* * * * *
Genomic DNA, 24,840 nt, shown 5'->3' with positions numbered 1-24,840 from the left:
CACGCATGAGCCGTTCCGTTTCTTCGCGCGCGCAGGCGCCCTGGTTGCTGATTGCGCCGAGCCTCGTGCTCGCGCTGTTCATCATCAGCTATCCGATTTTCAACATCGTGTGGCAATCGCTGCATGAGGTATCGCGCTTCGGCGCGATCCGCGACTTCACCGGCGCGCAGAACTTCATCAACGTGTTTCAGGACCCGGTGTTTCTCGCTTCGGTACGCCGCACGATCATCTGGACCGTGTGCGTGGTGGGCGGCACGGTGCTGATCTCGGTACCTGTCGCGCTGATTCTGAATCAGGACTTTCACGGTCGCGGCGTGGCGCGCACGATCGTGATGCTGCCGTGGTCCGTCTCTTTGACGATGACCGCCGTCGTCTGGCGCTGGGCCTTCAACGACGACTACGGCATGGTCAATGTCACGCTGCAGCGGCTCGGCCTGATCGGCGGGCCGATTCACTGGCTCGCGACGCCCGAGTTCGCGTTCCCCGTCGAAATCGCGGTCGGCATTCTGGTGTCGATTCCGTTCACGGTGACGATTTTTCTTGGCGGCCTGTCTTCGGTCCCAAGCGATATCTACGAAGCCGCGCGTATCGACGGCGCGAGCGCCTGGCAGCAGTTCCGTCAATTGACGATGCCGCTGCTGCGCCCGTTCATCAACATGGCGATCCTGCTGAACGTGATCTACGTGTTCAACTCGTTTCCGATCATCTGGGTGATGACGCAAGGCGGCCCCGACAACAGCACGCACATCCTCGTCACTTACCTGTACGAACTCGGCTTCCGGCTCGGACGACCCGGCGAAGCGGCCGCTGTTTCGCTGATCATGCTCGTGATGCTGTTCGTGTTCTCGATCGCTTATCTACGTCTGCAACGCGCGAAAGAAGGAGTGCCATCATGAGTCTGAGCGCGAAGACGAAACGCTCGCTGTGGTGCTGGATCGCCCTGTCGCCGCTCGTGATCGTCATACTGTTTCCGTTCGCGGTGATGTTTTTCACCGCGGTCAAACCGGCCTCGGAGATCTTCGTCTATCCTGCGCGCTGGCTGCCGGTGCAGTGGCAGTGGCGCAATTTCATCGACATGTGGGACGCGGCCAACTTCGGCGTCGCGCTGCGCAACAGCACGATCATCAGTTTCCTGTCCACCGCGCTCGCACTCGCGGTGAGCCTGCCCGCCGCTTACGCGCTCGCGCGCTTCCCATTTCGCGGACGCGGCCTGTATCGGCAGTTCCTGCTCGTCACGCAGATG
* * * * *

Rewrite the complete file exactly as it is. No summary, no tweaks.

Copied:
Genomic DNA, 24,840 nt, shown 5'->3' with positions numbered 1-24,840 from the left:
CACGCATGAGCCGTTCCGTTTCTTCGCGCGCGCAGGCGCCCTGGTTGCTGATTGCGCCGAGCCTCGTGCTCGCGCTGTTCATCATCAGCTATCCGATTTTCAACATCGTGTGGCAATCGCTGCATGAGGTATCGCGCTTCGGCGCGATCCGCGACTTCACCGGCGCGCAGAACTTCATCAACGTGTTTCAGGACCCGGTGTTTCTCGCTTCGGTACGCCGCACGATCATCTGGACCGTGTGCGTGGTGGGCGGCACGGTGCTGATCTCGGTACCTGTCGCGCTGATTCTGAATCAGGACTTTCACGGTCGCGGCGTGGCGCGCACGATCGTGATGCTGCCGTGGTCCGTCTCTTTGACGATGACCGCCGTCGTCTGGCGCTGGGCCTTCAACGACGACTACGGCATGGTCAATGTCACGCTGCAGCGGCTCGGCCTGATCGGCGGGCCGATTCACTGGCTCGCGACGCCCGAGTTCGCGTTCCCCGTCGAAATCGCGGTCGGCATTCTGGTGTCGATTCCGTTCACGGTGACGATTTTTCTTGGCGGCCTGTCTTCGGTCCCAAGCGATATCTACGAAGCCGCGCGTATCGACGGCGCGAGCGCCTGGCAGCAGTTCCGTCAATTGACGATGCCGCTGCTGCGCCCGTTCATCAACATGGCGATCCTGCTGAACGTGATCTACGTGTTCAACTCGTTTCCGATCATCTGGGTGATGACGCAAGGCGGCCCCGACAACAGCACGCACATCCTCGTCACTTACCTGTACGAACTCGGCTTCCGGCTCGGACGACCCGGCGAAGCGGCCGCTGTTTCGCTGATCATGCTCGTGATGCTGTTCGTGTTCTCGATCGCTTATCTACGTCTGCAACGCGCGAAAGAAGGAGTGCCATCATGAGTCTGAGCGCGAAGACGAAACGCTCGCTGTGGTGCTGGATCGCCCTGTCGCCGCTCGTGATCGTCATACTGTTTCCGTTCGCGGTGATGTTTTTCACCGCGGTCAAACCGGCCTCGGAGATCTTCGTCTATCCTGCGCGCTGGCTGCCGGTGCAGTGGCAGTGGCGCAATTTCATCGACATGTGGGACGCGGCCAACTTCGGCGTCGCGCTGCGCAACAGCACGATCATCAGTTTCCTGTCCACCGCGCTCGCACTCGCGGTGAGCCTGCCCGCCGCTTACGCGCTCGCGCGCTTCCCATTTCGCGGACGCGGCCTGTATCGGCAGTTCCTGCTCGTCACGCAGATG